I teach on the following courses:
Gene technology (lectures, seminars, practicals), Protein Chemistry and Enzymology (lectures, practicals), Protein Science (lectures, seminars).
I supervise students on projects related to:
Protein Chemistry, Molecular Biology, Cell Biology & Genetics.
Fields of interest
Intracellular protein degradation, the 26S proteasome, the ubiquitin system, cellular redox control, protein folding, molecular chaperones, protein quality control, degrons, genetic diseases, variant classification.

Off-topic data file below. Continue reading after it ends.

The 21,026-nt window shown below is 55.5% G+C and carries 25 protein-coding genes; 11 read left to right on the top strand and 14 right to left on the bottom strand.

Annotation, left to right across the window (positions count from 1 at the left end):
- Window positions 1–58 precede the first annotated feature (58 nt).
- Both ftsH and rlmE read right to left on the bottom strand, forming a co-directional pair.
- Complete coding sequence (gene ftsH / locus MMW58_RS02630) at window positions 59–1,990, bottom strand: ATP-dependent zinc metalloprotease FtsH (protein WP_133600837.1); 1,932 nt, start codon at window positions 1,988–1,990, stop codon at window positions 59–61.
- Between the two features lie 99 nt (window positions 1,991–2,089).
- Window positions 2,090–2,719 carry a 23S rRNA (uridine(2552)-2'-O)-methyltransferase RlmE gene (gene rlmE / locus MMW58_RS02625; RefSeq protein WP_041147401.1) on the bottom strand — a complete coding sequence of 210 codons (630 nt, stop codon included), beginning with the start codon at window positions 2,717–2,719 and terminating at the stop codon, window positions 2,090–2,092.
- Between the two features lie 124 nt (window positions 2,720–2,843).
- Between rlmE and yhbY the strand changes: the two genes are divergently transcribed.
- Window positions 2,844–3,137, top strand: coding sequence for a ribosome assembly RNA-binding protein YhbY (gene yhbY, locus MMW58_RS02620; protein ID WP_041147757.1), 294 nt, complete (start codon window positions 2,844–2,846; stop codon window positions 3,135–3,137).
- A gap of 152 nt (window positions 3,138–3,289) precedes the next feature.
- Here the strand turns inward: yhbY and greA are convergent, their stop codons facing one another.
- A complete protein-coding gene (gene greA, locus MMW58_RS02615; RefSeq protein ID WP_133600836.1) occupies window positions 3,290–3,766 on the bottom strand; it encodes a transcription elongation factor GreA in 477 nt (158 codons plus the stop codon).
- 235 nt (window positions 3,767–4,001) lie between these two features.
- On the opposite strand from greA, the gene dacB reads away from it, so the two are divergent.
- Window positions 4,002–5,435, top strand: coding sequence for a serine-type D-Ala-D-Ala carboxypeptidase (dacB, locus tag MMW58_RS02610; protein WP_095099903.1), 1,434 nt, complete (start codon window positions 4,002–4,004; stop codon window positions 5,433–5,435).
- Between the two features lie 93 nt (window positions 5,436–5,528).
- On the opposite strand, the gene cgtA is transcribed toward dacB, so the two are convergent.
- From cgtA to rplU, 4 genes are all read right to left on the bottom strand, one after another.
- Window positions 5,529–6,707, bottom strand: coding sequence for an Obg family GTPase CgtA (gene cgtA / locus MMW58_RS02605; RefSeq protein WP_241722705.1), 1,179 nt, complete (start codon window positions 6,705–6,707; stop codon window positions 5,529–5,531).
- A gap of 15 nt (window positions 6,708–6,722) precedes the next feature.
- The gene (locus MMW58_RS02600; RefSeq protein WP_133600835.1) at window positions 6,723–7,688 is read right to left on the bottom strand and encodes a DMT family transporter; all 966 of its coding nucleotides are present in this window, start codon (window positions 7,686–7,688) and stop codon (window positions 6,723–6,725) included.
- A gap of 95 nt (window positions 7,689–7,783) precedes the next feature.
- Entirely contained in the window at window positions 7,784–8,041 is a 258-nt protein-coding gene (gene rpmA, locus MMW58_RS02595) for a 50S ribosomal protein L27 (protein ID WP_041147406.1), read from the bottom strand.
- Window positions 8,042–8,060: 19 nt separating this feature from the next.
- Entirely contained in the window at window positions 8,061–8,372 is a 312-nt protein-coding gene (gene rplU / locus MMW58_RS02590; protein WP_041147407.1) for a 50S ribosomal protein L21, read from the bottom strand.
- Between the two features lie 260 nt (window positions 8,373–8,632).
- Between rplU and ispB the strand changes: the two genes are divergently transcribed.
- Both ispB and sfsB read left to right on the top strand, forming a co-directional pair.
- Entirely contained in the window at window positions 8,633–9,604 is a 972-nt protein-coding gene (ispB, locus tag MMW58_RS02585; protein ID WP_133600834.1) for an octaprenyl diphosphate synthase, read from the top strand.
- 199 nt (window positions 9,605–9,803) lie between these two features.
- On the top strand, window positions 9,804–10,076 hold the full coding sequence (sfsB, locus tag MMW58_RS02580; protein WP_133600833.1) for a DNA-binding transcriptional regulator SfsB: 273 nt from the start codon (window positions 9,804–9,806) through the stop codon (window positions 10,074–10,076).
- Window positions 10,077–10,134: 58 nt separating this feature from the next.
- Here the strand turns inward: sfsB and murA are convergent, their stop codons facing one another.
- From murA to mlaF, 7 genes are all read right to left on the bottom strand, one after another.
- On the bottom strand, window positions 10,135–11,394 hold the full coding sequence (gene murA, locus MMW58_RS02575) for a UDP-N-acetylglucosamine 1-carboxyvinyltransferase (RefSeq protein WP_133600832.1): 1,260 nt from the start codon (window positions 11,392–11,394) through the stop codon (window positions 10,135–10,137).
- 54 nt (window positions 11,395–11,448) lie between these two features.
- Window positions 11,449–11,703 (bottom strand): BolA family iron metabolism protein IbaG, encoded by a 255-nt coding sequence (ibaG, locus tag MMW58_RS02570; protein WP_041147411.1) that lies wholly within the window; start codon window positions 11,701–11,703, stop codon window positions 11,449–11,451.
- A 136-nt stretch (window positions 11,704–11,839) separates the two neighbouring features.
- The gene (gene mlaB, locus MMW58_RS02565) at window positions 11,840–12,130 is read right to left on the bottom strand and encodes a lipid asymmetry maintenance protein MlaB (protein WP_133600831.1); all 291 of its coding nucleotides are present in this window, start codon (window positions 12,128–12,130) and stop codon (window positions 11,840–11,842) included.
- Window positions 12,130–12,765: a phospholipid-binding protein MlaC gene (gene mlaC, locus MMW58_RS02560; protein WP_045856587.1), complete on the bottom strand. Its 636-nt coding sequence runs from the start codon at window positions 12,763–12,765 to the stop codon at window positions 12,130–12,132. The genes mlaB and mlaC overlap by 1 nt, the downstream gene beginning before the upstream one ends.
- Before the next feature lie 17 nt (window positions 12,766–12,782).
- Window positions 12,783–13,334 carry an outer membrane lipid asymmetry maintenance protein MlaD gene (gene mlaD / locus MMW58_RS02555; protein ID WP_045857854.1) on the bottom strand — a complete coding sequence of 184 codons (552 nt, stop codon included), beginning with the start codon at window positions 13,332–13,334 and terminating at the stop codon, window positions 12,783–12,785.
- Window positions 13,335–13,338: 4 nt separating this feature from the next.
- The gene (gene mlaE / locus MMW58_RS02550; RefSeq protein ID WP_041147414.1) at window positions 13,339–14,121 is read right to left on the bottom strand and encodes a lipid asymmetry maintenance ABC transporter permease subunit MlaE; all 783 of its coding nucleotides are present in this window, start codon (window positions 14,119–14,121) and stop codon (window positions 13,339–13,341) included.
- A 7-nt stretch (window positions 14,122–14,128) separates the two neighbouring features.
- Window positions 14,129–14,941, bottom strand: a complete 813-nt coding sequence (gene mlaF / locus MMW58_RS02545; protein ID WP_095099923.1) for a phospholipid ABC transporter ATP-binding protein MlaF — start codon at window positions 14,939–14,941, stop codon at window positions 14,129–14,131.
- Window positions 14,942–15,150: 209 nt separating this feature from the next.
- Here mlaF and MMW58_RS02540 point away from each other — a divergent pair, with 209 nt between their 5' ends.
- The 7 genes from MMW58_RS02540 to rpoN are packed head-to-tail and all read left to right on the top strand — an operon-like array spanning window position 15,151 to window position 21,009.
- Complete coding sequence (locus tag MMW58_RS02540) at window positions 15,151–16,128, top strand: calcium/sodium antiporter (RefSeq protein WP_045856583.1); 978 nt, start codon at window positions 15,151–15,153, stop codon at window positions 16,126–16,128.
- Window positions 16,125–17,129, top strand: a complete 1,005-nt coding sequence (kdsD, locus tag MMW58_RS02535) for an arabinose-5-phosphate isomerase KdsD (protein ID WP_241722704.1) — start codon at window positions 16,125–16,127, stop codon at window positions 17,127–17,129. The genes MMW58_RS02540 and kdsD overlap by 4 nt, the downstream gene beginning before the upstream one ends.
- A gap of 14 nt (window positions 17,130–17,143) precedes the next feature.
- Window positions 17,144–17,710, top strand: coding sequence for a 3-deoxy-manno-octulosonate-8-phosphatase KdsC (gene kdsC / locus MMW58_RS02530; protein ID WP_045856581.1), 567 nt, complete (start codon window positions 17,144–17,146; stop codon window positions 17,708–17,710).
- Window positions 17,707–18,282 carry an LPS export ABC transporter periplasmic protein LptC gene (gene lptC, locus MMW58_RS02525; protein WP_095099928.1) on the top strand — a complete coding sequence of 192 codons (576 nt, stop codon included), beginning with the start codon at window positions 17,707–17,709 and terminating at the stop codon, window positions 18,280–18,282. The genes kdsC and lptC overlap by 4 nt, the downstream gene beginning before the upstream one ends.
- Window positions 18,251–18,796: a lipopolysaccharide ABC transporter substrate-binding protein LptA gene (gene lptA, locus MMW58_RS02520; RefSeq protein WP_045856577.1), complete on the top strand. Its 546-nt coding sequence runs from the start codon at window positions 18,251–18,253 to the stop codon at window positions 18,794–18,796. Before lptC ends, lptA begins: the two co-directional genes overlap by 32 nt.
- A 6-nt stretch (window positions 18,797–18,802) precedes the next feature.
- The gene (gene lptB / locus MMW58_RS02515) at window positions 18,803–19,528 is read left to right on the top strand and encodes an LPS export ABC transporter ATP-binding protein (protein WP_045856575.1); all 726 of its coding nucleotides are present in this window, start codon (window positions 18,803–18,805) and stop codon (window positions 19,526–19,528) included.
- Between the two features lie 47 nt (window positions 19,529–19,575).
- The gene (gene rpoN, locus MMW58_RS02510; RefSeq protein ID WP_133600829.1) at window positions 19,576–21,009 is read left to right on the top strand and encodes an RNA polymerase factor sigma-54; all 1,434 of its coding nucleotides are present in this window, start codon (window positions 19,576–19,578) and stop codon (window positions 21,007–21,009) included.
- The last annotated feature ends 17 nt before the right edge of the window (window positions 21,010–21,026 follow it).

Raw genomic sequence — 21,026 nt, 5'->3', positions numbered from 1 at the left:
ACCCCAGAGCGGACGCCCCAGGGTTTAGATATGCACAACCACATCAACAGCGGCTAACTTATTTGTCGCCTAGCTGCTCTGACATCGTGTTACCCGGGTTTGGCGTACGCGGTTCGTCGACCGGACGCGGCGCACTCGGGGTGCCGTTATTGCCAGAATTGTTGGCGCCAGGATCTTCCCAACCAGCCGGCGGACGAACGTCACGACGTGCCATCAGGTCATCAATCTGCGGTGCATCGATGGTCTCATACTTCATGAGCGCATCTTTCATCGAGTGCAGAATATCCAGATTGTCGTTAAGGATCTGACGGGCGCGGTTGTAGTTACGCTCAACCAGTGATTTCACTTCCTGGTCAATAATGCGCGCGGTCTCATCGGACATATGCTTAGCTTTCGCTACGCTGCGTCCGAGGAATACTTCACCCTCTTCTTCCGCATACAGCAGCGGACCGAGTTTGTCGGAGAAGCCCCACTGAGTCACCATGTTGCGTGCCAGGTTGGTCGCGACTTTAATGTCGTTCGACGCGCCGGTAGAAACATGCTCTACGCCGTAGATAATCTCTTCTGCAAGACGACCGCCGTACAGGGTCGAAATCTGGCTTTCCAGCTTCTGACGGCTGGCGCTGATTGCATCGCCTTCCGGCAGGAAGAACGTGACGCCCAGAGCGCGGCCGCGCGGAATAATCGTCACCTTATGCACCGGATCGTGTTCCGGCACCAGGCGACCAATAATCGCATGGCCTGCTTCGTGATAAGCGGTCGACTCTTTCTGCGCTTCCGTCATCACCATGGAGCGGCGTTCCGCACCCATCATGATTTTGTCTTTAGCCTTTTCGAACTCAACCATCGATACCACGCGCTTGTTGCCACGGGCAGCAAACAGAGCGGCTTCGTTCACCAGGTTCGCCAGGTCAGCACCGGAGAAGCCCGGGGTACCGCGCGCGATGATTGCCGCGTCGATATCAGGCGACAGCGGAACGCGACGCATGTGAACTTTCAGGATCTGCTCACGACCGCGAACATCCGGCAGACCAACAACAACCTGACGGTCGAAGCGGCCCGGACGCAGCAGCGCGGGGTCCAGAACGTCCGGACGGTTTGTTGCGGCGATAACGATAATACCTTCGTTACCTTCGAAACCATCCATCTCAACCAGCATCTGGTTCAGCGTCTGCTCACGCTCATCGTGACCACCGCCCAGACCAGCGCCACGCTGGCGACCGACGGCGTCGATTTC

Our research activity is primarily centered on intracellular protein degradation via the ubiquitin-proteasome pathway. The ubiquitin-proteasome system is highly conserved and is the major pathway for intracellular proteolysis in all eukaryotic cells. Accordingly, ubiquitin-dependent protein degradation plays a pivotal role in the turnover of key regulatory proteins involved in a series of cellular processes, including cell cycle control, signal transduction, and protein folding. For a number of years a focus area for us has been how abnormal or misfolded proteins are targeted for degradation. To this end, we focus on genetic disorders and use yeast and mammalian cells in tissue culture as model systems, combined with a series of genetic, biochemical and molecular cell biological methods. In addition, we collaborate closely with a number of other research groups both in Denmark and abroad.